It’s more than a piece of Evie’s identity, though. Being a girl may feel a bit like having a particular role thrust upon her, but even when she isn’t acting, the fact that she is a girl defines her. It makes her parents lenient and generous. It makes men notice her. It is the link in her friendship with Connie, the reason Connie’s older brother tolerates but pities Evie’s romantic attention, the reason the young neighbor boy would do anything she asks. It is the reason fourteen year-old Evie practically worships the ground Suzanne walks on–Suzanne, the older, beautiful girl who makes things happen without trying and exists so effortlessly. Evie loves Suzanne, in the way that a girl loves the symbol of what she wants to be, but everything else that’s happening confuses her feelings. Suzanne is connected in Evie’s mind to the stages in which she loses her virginity, connected to the crimes that continue to instill fear in Evie years later, and connected to adult-Evie’s ability to walk about the world freely rather than spend her life behind bars. Evie wants love so badly when she meets Suzanne–the close attention she receives from no one else, and the promise that she is desirable. Suzanne sees that need in Evie, and uses it.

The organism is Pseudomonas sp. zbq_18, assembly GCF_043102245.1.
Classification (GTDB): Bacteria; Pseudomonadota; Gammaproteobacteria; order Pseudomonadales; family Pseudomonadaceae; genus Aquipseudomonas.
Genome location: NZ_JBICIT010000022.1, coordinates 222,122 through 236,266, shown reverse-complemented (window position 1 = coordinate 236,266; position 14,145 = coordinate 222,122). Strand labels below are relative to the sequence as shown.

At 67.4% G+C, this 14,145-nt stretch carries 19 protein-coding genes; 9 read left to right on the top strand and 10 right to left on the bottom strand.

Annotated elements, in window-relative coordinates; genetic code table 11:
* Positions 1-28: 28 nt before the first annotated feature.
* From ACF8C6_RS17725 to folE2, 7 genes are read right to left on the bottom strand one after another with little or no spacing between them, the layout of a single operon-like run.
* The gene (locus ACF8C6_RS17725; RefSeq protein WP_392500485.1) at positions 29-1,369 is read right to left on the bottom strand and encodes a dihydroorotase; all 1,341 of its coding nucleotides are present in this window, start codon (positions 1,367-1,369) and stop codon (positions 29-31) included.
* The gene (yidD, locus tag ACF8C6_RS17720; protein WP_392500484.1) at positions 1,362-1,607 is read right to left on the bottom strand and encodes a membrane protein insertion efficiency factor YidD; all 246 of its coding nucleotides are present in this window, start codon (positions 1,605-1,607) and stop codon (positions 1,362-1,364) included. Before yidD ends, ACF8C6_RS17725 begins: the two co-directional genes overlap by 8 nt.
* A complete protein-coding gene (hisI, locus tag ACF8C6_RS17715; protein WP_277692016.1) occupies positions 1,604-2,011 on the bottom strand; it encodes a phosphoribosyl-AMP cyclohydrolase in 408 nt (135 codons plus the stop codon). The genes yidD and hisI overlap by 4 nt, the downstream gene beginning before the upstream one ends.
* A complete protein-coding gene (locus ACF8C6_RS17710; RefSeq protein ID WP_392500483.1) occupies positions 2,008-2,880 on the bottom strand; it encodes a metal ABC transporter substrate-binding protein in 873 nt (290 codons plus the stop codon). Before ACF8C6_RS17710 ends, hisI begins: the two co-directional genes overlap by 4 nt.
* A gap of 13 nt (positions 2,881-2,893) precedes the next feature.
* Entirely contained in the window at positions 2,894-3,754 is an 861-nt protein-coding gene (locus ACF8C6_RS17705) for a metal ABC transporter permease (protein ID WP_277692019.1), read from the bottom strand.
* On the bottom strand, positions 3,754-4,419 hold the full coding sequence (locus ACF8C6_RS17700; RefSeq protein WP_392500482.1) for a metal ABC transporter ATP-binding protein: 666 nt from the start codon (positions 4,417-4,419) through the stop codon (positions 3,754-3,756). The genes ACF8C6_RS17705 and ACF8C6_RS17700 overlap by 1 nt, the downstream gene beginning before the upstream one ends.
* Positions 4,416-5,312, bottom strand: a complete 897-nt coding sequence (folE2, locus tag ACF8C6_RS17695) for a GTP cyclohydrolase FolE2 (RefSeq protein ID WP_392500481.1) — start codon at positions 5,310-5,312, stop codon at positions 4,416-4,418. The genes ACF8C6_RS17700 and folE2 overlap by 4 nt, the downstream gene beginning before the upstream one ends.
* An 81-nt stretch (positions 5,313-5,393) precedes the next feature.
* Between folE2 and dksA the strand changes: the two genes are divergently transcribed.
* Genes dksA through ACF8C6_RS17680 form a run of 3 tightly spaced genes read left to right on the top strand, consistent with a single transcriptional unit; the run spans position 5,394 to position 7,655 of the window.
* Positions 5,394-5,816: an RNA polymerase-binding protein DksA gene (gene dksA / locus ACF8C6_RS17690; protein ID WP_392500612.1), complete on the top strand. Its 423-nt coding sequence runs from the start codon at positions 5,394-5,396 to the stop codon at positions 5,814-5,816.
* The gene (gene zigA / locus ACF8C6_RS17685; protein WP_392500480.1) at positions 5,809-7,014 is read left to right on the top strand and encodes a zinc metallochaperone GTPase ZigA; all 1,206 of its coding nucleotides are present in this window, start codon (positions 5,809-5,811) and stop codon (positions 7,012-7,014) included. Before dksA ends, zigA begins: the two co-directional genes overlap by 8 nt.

“Poor girls. The world fattens them on the promise of love. How badly they need it, and how little most of them will ever get.”